Weak TT Upper-level disturbance with moderate lower-level thermal gradients

Trough induced Upper-level disturbance without appreciable lower-level thermal gradients

Low-level baroclinic Strong lower-level thermal gradients without an upper-level disturbance

Nonbaroclinic No appreciable baroclinic influences


STC Identification Formation

N = 460

Strong TT

Weak TT

Trough induced

Low-level baroclinicNonbaroclinic

Category Description

Strong TT Upper-level disturbance without strong lower-level thermal gradients

Weak TT Upper-level disturbance with moderate lower-level thermal gradients

Trough induced Upper-level disturbance without appreciable lower-level thermal gradients

Low-level baroclinic Strong lower-level thermal gradients without an upper-level disturbance

Nonbaroclinic No appreciable baroclinic influences


STC Identification Formation

N = 460

Strong TT

Weak TT

Trough induced

Low-level baroclinicNonbaroclinic

Category Description

Strong TT Upper-level disturbance without strong lower-level thermal gradients

Weak TT Upper-level disturbance with moderate lower-level thermal gradients

Trough induced Upper-level disturbance without appreciable lower-level thermal gradients

Low-level baroclinic Strong lower-level thermal gradients without an upper-level disturbance

Nonbaroclinic No appreciable baroclinic influences


STC Identification Formation

N = 460

Strong TT

Weak TT

Trough induced

Low-level baroclinicNonbaroclinic


STC Identification Formation

N = 222

Strong TT

Weak TT

Trough induced

Low-level baroclinicNonbaroclinic


STC Identification Formation

  • Identify STC signature in PV metrics to refine objective identification technique

  • Determine the time and position when individual cyclones became STCs using objective identification technique to construct STC climatology (1979–2010)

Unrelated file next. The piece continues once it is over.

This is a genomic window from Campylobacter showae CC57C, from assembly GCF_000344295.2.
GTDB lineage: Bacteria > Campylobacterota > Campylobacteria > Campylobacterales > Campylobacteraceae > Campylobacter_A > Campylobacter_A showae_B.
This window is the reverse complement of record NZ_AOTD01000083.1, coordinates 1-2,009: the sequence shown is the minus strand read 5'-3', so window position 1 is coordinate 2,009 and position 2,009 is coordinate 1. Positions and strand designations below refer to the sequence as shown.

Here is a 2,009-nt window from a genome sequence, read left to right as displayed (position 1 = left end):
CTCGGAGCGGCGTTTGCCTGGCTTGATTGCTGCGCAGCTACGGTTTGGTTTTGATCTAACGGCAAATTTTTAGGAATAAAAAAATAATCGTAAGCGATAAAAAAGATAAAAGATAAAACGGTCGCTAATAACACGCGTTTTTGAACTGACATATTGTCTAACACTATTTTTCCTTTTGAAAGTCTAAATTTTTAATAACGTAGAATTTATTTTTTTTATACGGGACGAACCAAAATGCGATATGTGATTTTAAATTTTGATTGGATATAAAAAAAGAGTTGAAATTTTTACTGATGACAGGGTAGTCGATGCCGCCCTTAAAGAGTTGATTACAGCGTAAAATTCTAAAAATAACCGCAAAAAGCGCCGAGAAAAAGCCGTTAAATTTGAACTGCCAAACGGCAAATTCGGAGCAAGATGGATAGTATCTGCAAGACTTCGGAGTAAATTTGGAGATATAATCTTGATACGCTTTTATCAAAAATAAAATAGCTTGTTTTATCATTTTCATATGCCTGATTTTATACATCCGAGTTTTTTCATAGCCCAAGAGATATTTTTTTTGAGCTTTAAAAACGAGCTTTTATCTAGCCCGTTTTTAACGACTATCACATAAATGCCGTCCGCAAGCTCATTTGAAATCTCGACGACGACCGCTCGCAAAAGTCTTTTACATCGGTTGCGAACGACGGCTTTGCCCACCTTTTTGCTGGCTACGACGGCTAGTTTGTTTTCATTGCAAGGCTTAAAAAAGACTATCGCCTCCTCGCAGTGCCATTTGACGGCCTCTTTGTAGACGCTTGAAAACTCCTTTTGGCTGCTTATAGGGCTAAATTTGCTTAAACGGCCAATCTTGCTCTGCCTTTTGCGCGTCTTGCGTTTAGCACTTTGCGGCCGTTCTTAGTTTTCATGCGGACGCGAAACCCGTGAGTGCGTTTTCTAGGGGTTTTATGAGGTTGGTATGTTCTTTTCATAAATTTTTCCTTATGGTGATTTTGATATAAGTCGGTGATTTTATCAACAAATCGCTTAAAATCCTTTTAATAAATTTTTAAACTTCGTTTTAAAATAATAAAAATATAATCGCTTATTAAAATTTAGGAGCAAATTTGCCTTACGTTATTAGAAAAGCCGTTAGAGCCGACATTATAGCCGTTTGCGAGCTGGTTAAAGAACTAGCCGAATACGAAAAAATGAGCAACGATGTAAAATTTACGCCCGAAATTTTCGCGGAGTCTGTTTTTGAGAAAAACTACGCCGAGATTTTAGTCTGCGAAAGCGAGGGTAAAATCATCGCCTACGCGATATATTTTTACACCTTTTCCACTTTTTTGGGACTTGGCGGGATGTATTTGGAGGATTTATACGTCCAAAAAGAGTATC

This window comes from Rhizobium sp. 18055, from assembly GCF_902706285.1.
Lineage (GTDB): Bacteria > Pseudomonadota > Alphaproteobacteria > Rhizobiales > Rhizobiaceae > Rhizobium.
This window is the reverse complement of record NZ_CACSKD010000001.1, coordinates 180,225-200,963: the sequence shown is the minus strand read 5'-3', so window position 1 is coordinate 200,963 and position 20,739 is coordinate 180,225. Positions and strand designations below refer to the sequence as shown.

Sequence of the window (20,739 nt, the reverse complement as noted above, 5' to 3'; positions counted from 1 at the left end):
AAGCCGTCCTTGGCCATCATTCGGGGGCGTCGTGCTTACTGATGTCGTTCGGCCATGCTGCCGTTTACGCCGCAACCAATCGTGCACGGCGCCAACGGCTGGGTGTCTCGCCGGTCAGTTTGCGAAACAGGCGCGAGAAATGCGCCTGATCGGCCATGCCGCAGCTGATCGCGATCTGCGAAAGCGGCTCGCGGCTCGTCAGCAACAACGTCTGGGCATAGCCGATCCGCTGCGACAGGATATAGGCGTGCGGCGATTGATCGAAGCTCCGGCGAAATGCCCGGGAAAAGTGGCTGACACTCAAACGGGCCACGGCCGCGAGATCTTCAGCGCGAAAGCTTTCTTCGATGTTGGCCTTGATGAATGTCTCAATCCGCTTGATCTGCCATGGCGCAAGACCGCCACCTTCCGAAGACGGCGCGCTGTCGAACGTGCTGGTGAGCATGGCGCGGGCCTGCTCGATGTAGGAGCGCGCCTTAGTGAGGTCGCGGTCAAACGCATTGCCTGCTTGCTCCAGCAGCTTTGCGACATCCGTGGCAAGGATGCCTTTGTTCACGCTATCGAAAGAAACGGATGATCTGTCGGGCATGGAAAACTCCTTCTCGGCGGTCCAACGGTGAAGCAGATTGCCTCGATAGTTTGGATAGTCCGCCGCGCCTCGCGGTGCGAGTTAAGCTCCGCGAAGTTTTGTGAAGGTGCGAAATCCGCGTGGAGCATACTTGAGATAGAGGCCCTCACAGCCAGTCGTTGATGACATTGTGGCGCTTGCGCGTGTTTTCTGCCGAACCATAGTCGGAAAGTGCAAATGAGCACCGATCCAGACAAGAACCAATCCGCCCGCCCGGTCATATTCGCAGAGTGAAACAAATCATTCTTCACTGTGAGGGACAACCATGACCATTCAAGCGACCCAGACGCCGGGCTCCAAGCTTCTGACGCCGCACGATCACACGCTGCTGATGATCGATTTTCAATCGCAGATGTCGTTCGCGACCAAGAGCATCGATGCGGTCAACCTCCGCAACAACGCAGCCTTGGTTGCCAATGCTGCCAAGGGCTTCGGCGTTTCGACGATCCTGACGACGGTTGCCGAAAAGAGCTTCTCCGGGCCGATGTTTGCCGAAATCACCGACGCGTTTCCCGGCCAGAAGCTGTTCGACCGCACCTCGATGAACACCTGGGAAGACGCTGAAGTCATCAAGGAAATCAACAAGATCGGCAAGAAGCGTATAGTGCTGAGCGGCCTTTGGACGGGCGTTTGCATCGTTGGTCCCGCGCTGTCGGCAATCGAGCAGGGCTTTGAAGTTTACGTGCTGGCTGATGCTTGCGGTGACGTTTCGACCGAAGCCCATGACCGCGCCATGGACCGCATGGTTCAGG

• Perform a cyclone-relative composite analysis to document the structure, motion, and evolution of the upper-tropospheric features linked to STC formation


STC Identification Formation

  • Identify STC signature in PV metrics to refine objective identification technique

  • Determine the time and position when individual cyclones became STCs using objective identification technique to construct STC climatology (1979–2010)

  • Perform a cyclone-relative composite analysis to document the structure, motion, and evolution of the upper-tropospheric features linked to STC formation


STC Identification Formation

STC Sean (2011)

1745 UTC 7 November 2011

PV3/PV2

PVU

EX LOSTC TS EX

Image courtesy of NASA Goddard MODIS Rapid Response Team

9 Nov

7 Nov

8 Nov

10 Nov

12 Nov

11 Nov

PV1 PV2 PV3 PV3/PV2


STC Identification Formation

STC Sean (2011)

1745 UTC 7 November 2011

PV3/PV2

PVU

EX LOSTC TS EX

Image courtesy of NASA Goddard MODIS Rapid Response Team

9 Nov

7 Nov

8 Nov

10 Nov

12 Nov

11 Nov

PV1 PV2 PV3 PV3/PV2


STC Identification Formation

STC Sean (2011)

Criteria:

PV3/PV2

PVU

EX LOSTC TS EX

9 Nov

7 Nov

8 Nov

10 Nov

12 Nov

11 Nov

PV1 PV2 PV3 PV3/PV2


STC Identification Formation

STC Sean (2011)

Criteria:

  • Slope of PV3/PV2 < 0 at t = 0 h, 6 h

PV3/PV2

PVU

EX LOSTC TS EX

9 Nov

7 Nov

8 Nov

10 Nov

12 Nov

11 Nov

PV1 PV2 PV3 PV3/PV2


STC Identification Formation

STC Sean (2011)

Criteria:

  • Slope of PV3/PV2 < 0 at t = 0 h, 6 h

  • PV3 > 0 and PV2 > 0 at t = 0 h

PV3/PV2

PVU

EX LOSTC TS EX

9 Nov

7 Nov

8 Nov

10 Nov

12 Nov

11 Nov

PV1 PV2 PV3 PV3/PV2


STC Identification Formation

STC Sean (2011)

Criteria:

  • Slope of PV3/PV2 < 0 at t = 0 h, 6 h